The parents of Harriet Stobbs, a 14- month-old baby who died in hospital following a liver transplant, say they are to launch a charity in her memory.
Harriet Stobbs had a rare blood type
Harriet, from Ashby-de-la-Zouch in Leicestershire, died in her parent's arms on Tuesday after the operation in late January failed to save her.
Robert and Kath Stobbs say they want a lasting legacy to their little girl.
They thanked well-wishers and praised the care which Harriet had received at Birmingham Children's Hospital.
Mr Stobbs, 30, said: "It gives us great relief to know that although she could not donate herself, her story has touched so many people and it has increased the number of people who have registered on the organ donor register.
"We would like to think about setting up a charity to try and keep the memory of Harriet.
"She has already helped so many people in a way of raising the profile of organ donation and we'd like to keep her memory going and use it as something to help other people."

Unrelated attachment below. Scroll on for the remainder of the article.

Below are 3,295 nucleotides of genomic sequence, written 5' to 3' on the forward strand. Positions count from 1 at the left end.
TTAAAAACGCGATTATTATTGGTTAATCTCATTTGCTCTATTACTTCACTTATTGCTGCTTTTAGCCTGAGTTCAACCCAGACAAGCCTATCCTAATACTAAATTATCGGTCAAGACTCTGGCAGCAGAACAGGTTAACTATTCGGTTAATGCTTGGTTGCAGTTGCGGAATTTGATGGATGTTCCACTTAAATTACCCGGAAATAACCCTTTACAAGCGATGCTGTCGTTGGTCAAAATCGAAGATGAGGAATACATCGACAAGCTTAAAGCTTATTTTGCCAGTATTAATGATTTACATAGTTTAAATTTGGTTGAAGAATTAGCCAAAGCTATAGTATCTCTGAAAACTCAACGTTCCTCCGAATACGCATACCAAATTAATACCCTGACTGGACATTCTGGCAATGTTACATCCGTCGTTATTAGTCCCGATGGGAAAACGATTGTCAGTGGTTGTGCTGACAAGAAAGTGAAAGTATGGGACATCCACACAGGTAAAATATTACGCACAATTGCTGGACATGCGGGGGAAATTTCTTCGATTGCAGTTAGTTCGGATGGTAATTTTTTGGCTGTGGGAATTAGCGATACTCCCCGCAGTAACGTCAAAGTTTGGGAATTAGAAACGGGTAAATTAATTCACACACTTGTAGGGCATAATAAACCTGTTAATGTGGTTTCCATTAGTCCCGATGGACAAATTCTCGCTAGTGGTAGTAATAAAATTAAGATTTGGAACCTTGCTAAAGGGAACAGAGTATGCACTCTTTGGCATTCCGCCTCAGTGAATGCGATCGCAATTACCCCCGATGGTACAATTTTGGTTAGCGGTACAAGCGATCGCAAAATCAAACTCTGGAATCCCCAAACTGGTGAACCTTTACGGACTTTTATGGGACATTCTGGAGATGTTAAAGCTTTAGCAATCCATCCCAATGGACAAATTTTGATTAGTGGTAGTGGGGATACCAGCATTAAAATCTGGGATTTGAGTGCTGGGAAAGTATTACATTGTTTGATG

Harriet's transplant was carried out after a nationwide appeal for a donor organ.
Her rare AB blood group made it harder to find a donor and she died despite several corrective operations.
Harriet had spent most of her life in hospital after being born prematurely.
Mrs Stobbs, 33, said: "We were told in the morning that Harriet wasn't going to make it, so we had a christening at 5 o'clock and then the family left and just myself and Rob were left with a nurse.
"We held her in our arms and one by one we turned each machine off.
"It was the best hug that we've ever had because she's always had tubes hanging out of her - this time we actually held her so that she was free of everything."